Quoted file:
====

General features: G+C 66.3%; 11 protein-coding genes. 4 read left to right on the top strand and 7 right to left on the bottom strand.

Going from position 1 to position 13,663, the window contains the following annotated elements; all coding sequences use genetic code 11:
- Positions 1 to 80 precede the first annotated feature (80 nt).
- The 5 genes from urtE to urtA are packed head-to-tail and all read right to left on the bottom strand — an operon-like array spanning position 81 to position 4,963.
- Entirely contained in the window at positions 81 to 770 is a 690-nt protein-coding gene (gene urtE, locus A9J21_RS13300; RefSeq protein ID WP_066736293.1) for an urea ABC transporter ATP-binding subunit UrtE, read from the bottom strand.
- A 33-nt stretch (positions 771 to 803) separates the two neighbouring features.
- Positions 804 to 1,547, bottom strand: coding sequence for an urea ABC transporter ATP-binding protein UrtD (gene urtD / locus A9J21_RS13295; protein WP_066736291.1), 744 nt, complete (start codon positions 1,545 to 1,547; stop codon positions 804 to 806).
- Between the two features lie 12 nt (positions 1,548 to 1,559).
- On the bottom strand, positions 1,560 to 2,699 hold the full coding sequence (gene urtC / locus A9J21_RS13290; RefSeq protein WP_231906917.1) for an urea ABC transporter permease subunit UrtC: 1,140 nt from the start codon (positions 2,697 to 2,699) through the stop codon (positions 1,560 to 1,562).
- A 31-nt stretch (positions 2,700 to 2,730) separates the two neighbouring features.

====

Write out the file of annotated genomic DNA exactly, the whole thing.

General features: G+C 66.3%; 11 protein-coding genes. 4 read left to right on the top strand and 7 right to left on the bottom strand.

Going from position 1 to position 13,663, the window contains the following annotated elements; all coding sequences use genetic code 11:
- Positions 1 to 80 precede the first annotated feature (80 nt).
- The 5 genes from urtE to urtA are packed head-to-tail and all read right to left on the bottom strand — an operon-like array spanning position 81 to position 4,963.
- Entirely contained in the window at positions 81 to 770 is a 690-nt protein-coding gene (gene urtE, locus A9J21_RS13300; RefSeq protein ID WP_066736293.1) for an urea ABC transporter ATP-binding subunit UrtE, read from the bottom strand.
- A 33-nt stretch (positions 771 to 803) separates the two neighbouring features.
- Positions 804 to 1,547, bottom strand: coding sequence for an urea ABC transporter ATP-binding protein UrtD (gene urtD / locus A9J21_RS13295; protein WP_066736291.1), 744 nt, complete (start codon positions 1,545 to 1,547; stop codon positions 804 to 806).
- Between the two features lie 12 nt (positions 1,548 to 1,559).
- On the bottom strand, positions 1,560 to 2,699 hold the full coding sequence (gene urtC / locus A9J21_RS13290; RefSeq protein WP_231906917.1) for an urea ABC transporter permease subunit UrtC: 1,140 nt from the start codon (positions 2,697 to 2,699) through the stop codon (positions 1,560 to 1,562).
- A 31-nt stretch (positions 2,700 to 2,730) separates the two neighbouring features.